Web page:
Training programs usually take about a year to complete and culminate in the CMA exam. After passing the exam, CMAs can become clinical medical assistants, phlebotomy technicians, medical office manager, and front office managers.
CNAs bring their clinical experience and communications skills to a CMA job, and some schools offer CNA to CMA bridge programs, which shortens the length of the program to as little as 12 weeks. On average, CMAs earn $34,800 annually, according to the BLS (May 2019). It’s one of the fastest-growing jobs in healthcare with an expected job growth rate at 23% from 2018 to 2028.
4. Geriatric Care Manager
Geriatric Care Managers are typically nurses or social workers with experience working with patients and families by creating and implementing care plans for older adults. They often work in hospitals, long-term care facilities, or private consultancies. They assess each unique situation and use their knowledge of local resources to provide guidance, support, and often management of the care plan. They can be particularly helpful for families who live far apart or who are overwhelmed by the circumstances of caring for an older adult.
A Geriatric Care Manager can work with a family short-term by assessing the patient’s condition and available resources and providing a care plan for the family to carry out. Or, they can be involved with a family long-term, and manage all aspects of the care plan from scheduling doctors appointments to visiting the older adult weekly and assessing and making updates to the care plan.
Typically, Geriatric Care Manager jobs will require a BSN or Master of Social Work (MSW) degree. Qualified Geriatric Care Managers with experience can earn a certification from the National Academy of Certified Care Managers, the Commission for Case Manager Certification, or the National Association of Social Workers.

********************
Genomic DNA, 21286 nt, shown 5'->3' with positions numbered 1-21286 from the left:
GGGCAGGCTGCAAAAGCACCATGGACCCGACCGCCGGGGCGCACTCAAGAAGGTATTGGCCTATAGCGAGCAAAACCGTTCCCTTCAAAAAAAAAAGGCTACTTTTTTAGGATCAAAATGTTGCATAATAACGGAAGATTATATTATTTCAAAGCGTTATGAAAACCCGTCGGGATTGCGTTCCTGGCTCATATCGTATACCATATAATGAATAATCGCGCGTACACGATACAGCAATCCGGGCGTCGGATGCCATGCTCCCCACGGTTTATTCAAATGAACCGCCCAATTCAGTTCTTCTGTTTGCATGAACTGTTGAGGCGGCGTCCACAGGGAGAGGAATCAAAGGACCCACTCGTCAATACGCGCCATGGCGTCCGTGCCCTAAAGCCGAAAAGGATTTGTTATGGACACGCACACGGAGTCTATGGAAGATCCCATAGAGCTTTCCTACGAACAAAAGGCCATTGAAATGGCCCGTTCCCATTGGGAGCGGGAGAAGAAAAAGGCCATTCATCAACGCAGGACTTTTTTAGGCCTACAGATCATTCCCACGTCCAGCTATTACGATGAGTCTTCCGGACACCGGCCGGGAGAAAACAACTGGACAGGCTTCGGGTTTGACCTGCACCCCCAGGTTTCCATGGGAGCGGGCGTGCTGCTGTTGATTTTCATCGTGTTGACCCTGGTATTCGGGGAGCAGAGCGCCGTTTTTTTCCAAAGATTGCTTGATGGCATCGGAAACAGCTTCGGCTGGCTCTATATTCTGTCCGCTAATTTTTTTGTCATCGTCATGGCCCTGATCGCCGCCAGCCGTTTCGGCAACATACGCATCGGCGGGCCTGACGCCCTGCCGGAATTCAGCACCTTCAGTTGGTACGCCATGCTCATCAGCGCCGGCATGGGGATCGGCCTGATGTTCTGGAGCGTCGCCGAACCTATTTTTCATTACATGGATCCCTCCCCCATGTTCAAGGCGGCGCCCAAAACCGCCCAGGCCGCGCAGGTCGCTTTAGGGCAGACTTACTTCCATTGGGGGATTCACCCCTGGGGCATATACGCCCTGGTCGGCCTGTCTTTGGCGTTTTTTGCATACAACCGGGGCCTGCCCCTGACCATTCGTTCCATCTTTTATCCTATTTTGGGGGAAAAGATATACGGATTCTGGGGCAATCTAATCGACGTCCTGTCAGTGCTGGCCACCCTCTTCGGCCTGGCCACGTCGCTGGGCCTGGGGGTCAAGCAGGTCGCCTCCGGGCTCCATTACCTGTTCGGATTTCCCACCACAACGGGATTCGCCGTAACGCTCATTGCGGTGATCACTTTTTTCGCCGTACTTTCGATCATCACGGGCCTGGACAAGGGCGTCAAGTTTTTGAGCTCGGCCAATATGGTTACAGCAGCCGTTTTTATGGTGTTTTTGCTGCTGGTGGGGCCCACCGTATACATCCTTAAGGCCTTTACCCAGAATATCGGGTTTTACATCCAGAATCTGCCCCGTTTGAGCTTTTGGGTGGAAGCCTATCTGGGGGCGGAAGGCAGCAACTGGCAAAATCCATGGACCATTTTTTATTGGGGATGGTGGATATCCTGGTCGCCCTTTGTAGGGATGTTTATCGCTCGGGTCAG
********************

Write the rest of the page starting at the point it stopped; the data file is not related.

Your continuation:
CNAs who obtain these additional education requirements bring their experience working directly with patients and their deep understanding of patient care to set themselves apart when looking for Geriatric Care Manager jobs. In the US, the average annual salary is $50,580 for Geriatric Care Managers, according to payscale.com.
5. Assisted Living Administrator
Assisted Living Administrators work to keep assisted living facilities running smoothly. They oversee the operations of the facility, which may vary depending on the size and mission of the facility. Assisted Living Administrators usually have a group of directors who report to them and take charge of different areas like nursing and activities.
You would be responsible for the facility’s budget, hiring and staffing, marketing, overseeing the logistics of the foodservice program, maintaining equipment and supplies, and cleaning and maintenance of the building. Assisted Living Administrators will often do walkthroughs to engage with residents, take prospective residents and their families on tours, and serve as a liaison between residents, staff, families, and the community.
To qualify for this position, you will need at least a bachelor’s degree, typically in healthcare or business administration. You may need an MBA (Masters of Business Administration) or an MHA (Masters of Healthcare Administration), as well. Additionally, Assisted Living Administrators need to be licensed by the Term Care Administrator Boards (licensure requirements vary by state). Previous experience working in assisted living facilities, including as a CNA, is generally required.
According to payscale.com, Assisted Living Managers in the US earn $58,345 annually, on average.
Although many CNAs elect to continue being a CNA for the duration of their careers, for those that are looking to move on or move up, there are many career paths where CNA experience is valuable. For CNAs looking to grow, many will need to fulfill additional educational requirements, and they may need more flexibility in their job as they work through their courses.
Clipboard Health can help by allowing CNAs to pick up shifts in their area that work with their schedule. Sign up with Clipboard Health today to get started.